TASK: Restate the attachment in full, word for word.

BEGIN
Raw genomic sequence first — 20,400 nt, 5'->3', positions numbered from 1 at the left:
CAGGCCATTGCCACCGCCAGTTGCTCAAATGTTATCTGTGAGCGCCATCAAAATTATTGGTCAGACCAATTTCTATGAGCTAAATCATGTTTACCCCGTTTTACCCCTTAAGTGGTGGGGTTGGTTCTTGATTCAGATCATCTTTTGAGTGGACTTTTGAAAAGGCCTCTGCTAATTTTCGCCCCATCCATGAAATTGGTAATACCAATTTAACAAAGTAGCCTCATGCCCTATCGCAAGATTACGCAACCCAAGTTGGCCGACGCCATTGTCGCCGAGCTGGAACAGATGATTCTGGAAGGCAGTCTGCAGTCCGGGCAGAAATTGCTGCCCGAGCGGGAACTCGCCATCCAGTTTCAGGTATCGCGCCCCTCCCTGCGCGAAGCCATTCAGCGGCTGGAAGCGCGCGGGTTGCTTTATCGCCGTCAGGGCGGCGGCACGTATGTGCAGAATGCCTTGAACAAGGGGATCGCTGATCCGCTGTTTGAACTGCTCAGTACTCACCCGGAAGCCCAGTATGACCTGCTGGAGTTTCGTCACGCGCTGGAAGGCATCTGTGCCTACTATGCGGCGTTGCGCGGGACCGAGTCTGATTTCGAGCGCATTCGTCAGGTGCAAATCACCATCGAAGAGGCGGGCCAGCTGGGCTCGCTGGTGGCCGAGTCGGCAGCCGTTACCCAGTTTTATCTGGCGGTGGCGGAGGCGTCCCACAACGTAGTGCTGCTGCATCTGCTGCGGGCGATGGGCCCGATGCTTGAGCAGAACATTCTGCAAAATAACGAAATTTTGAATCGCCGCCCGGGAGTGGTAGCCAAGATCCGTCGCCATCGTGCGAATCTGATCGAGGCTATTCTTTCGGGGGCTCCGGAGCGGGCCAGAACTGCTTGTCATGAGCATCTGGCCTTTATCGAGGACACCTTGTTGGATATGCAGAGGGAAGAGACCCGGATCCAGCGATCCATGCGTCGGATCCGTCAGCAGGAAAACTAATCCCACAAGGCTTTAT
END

Raw genomic sequence first — 20,400 nt, 5'->3', positions numbered from 1 at the left:
CAGGCCATTGCCACCGCCAGTTGCTCAAATGTTATCTGTGAGCGCCATCAAAATTATTGGTCAGACCAATTTCTATGAGCTAAATCATGTTTACCCCGTTTTACCCCTTAAGTGGTGGGGTTGGTTCTTGATTCAGATCATCTTTTGAGTGGACTTTTGAAAAGGCCTCTGCTAATTTTCGCCCCATCCATGAAATTGGTAATACCAATTTAACAAAGTAGCCTCATGCCCTATCGCAAGATTACGCAACCCAAGTTGGCCGACGCCATTGTCGCCGAGCTGGAACAGATGATTCTGGAAGGCAGTCTGCAGTCCGGGCAGAAATTGCTGCCCGAGCGGGAACTCGCCATCCAGTTTCAGGTATCGCGCCCCTCCCTGCGCGAAGCCATTCAGCGGCTGGAAGCGCGCGGGTTGCTTTATCGCCGTCAGGGCGGCGGCACGTATGTGCAGAATGCCTTGAACAAGGGGATCGCTGATCCGCTGTTTGAACTGCTCAGTACTCACCCGGAAGCCCAGTATGACCTGCTGGAGTTTCGTCACGCGCTGGAAGGCATCTGTGCCTACTATGCGGCGTTGCGCGGGACCGAGTCTGATTTCGAGCGCATTCGTCAGGTGCAAATCACCATCGAAGAGGCGGGCCAGCTGGGCTCGCTGGTGGCCGAGTCGGCAGCCGTTACCCAGTTTTATCTGGCGGTGGCGGAGGCGTCCCACAACGTAGTGCTGCTGCATCTGCTGCGGGCGATGGGCCCGATGCTTGAGCAGAACATTCTGCAAAATAACGAAATTTTGAATCGCCGCCCGGGAGTGGTAGCCAAGATCCGTCGCCATCGTGCGAATCTGATCGAGGCTATTCTTTCGGGGGCTCCGGAGCGGGCCAGAACTGCTTGTCATGAGCATCTGGCCTTTATCGAGGACACCTTGTTGGATATGCAGAGGGAAGAGACCCGGATCCAGCGATCCATGCGTCGGATCCGTCAGCAGGAAAACTAATCCCACAAGGCTTTAT